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New Route To Improved Heparins

Drug Discovery: Chemoenzymatic analogs may sidestep key problems of current anticoagulants

by Stu Borman
March 3, 2014 | A version of this story appeared in Volume 92, Issue 9

Structures of chemoenzymatic dodecasaccharide (top) and fondaparinux (bottom).
Chemoenzymatic dodecasaccharide (top) shows better drug properties and is easier to synthesize than fondaparinux (bottom), a pentasaccharide.

Researchers have used chemoenzymatic synthesis to create new forms of heparin that may solve key problems with current versions of the medication. Heparin, a sugar-based polymer, is widely used to reduce blood clotting in patients who have thrombosis and other conditions.

Two of the three commercial forms of heparin—unfractionated heparin and low-molecular-weight heparin—are derived from pig intestines. That means they are inhomogeneous mixtures of sulfated carbohydrates of different sizes and variable sulfation patterns, leaving them open to batch-to-batch variations and uncertain efficacies. Their animal source also makes them subject to virus and prion impurities and other types of contamination, some of which have caused patient deaths.

The third form, a synthetic pentasaccharide called fondaparinux, is a pure substance. But its effects are irreversible: It lacks an antidote when anticoagulant activity becomes excessive. Fondaparinux is primarily excreted through the kidneys, giving it long persistence in patients with kidney disease, for whom it is therefore unsuitable. Furthermore, it is difficult to synthesize, requiring 50 steps.

Robert J. Linhardt of Rensselaer Polytechnic Institute; Jian Liu of the University of North Carolina, Chapel Hill; and coworkers have now used chemoenzymatic synthesis to develop new heparin variants (Nat. Chem. Biol. 2014, DOI: 10.1038/nchembio.1459).

Up to now, the ability to develop improved heparin therapeutics “has largely been hindered by an inability to synthesize these complex molecules,” Liu says. “Our new chemoenzymatic method opens the possibility to expand heparin-based medicines for a wide variety of clinical indications.”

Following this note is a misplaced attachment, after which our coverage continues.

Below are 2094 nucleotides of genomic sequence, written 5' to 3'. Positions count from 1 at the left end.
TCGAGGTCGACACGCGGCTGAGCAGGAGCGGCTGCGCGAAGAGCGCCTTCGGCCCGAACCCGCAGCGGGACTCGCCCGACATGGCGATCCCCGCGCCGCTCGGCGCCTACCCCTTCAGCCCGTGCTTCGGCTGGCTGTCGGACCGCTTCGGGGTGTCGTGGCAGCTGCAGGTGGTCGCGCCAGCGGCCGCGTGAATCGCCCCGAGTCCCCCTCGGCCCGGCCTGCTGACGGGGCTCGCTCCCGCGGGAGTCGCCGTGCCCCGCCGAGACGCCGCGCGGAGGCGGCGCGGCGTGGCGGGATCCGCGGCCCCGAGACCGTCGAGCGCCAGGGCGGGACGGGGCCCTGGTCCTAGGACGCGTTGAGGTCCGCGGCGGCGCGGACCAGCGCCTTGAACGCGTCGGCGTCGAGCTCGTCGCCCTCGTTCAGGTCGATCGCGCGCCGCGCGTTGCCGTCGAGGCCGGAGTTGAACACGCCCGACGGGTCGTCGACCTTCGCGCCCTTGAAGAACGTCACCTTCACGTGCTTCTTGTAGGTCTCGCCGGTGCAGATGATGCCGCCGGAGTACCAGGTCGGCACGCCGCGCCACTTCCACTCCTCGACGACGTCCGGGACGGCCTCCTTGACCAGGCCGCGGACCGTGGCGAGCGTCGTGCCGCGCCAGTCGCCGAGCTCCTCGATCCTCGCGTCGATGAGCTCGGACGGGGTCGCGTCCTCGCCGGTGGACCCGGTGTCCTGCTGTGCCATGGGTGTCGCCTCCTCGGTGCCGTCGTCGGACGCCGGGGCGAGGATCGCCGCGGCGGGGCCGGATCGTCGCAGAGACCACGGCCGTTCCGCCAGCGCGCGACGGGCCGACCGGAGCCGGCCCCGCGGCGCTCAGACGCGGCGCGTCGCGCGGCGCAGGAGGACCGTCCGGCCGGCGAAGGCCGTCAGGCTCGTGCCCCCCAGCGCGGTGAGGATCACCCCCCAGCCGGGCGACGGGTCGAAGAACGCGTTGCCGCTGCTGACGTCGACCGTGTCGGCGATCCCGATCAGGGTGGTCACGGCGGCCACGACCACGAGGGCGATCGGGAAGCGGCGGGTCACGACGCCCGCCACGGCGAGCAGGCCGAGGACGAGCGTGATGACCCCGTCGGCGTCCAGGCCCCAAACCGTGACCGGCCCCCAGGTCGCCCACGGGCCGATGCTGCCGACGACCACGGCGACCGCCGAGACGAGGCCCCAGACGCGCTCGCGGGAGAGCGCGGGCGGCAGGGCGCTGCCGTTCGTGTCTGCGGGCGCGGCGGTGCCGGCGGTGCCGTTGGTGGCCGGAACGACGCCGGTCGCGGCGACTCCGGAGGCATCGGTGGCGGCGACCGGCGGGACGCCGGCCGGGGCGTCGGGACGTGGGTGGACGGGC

The most promising new heparin variant they synthesized is a dodecasaccharide (12-unit sugar). It is a pure synthetic substance like fondaparinux and therefore addresses the inhomogeneity problems of porcine heparins. It may be possible to administer it to kidney-impaired patients because it appears to be cleared, at least in part, through the liver. Its effects can be reversed by coadministering an approved drug called protamine. And it’s easier to synthesize than fondaparinux, requiring 22 steps.

Although heparin is most frequently used as an anticoagulant, it may also have anticancer, anti-inflammatory, and antiviral activities. The chemoenzymatic synthesis can be fine-tuned to enhance different heparin activities, Linhardt says. It might also make it possible to synthesize heparins that are easier to administer, last longer, and are optimally cleared from the body.

Jeffrey I. Weitz, a specialist in hematology and thromboembolism at McMaster University, in Ontario, comments that the new agent’s “potential for complete protamine reversal may render chemosynthetic low-molecular-weight heparins better choices than enoxaparin,” a widely prescribed porcine heparin, “for treatment of patients at high risk for bleeding, such as those who have undergone recent surgery.”

If its liver excretion properties are confirmed, the new heparin could also be useful in patients with severe renal impairment, for whom enoxaparin and fondaparinux cannot be used, Weitz adds. “This would be an important advance,” he notes. But he cautions that its ease of administration, anticoagulant activity over time, mode of excretion, and potential to lower the amount of blood platelets, a serious complication of heparin therapy, still need to be evaluated.

Liu says the team plans to determine whether large-scale synthesis of the chemosynthetic agents is feasible and hopes “to license the technology to a business partner for drug development.”


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